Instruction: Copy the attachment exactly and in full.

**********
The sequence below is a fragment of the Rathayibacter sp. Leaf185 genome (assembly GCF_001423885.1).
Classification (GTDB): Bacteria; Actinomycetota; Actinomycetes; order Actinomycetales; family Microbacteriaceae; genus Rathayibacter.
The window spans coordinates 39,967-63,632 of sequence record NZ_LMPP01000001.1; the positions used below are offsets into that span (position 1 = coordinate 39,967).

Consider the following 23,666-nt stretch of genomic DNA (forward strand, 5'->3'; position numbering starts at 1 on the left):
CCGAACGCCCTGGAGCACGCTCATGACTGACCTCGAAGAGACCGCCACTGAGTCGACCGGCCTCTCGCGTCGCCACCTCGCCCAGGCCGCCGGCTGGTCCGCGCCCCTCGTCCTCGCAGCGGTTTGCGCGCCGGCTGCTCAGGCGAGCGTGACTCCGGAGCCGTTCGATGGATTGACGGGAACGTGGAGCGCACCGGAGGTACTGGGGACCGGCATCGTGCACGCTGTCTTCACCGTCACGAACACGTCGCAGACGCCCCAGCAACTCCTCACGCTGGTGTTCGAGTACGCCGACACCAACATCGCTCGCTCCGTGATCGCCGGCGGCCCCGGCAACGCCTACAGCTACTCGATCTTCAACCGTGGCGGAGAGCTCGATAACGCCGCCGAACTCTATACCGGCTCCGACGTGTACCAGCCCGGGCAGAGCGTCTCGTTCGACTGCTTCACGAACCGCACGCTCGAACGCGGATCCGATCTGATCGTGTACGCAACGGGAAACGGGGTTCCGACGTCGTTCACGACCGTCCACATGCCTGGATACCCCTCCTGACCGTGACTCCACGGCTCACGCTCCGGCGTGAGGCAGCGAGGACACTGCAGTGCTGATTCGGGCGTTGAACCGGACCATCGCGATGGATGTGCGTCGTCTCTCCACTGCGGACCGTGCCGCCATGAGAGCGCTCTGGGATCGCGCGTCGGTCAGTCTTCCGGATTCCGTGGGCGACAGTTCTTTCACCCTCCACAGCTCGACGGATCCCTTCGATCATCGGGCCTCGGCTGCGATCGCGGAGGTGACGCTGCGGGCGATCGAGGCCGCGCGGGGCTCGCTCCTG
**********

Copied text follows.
The sequence below is a fragment of the Rathayibacter sp. Leaf185 genome (assembly GCF_001423885.1).
Classification (GTDB): Bacteria; Actinomycetota; Actinomycetes; order Actinomycetales; family Microbacteriaceae; genus Rathayibacter.
The window spans coordinates 39,967-63,632 of sequence record NZ_LMPP01000001.1; the positions used below are offsets into that span (position 1 = coordinate 39,967).

Consider the following 23,666-nt stretch of genomic DNA (forward strand, 5'->3'; position numbering starts at 1 on the left):
CCGAACGCCCTGGAGCACGCTCATGACTGACCTCGAAGAGACCGCCACTGAGTCGACCGGCCTCTCGCGTCGCCACCTCGCCCAGGCCGCCGGCTGGTCCGCGCCCCTCGTCCTCGCAGCGGTTTGCGCGCCGGCTGCTCAGGCGAGCGTGACTCCGGAGCCGTTCGATGGATTGACGGGAACGTGGAGCGCACCGGAGGTACTGGGGACCGGCATCGTGCACGCTGTCTTCACCGTCACGAACACGTCGCAGACGCCCCAGCAACTCCTCACGCTGGTGTTCGAGTACGCCGACACCAACATCGCTCGCTCCGTGATCGCCGGCGGCCCCGGCAACGCCTACAGCTACTCGATCTTCAACCGTGGCGGAGAGCTCGATAACGCCGCCGAACTCTATACCGGCTCCGACGTGTACCAGCCCGGGCAGAGCGTCTCGTTCGACTGCTTCACGAACCGCACGCTCGAACGCGGATCCGATCTGATCGTGTACGCAACGGGAAACGGGGTTCCGACGTCGTTCACGACCGTCCACATGCCTGGATACCCCTCCTGACCGTGACTCCACGGCTCACGCTCCGGCGTGAGGCAGCGAGGACACTGCAGTGCTGATTCGGGCGTTGAACCGGACCATCGCGATGGATGTGCGTCGTCTCTCCACTGCGGACCGTGCCGCCATGAGAGCGCTCTGGGATCGCGCGTCGGTCAGTCTTCCGGATTCCGTGGGCGACAGTTCTTTCACCCTCCACAGCTCGACGGATCCCTTCGATCATCGGGCCTCGGCTGCGATCGCGGAGGTGACGCTGCGGGCGATCGAGGCCGCGCGGGGCTCGCTCCTG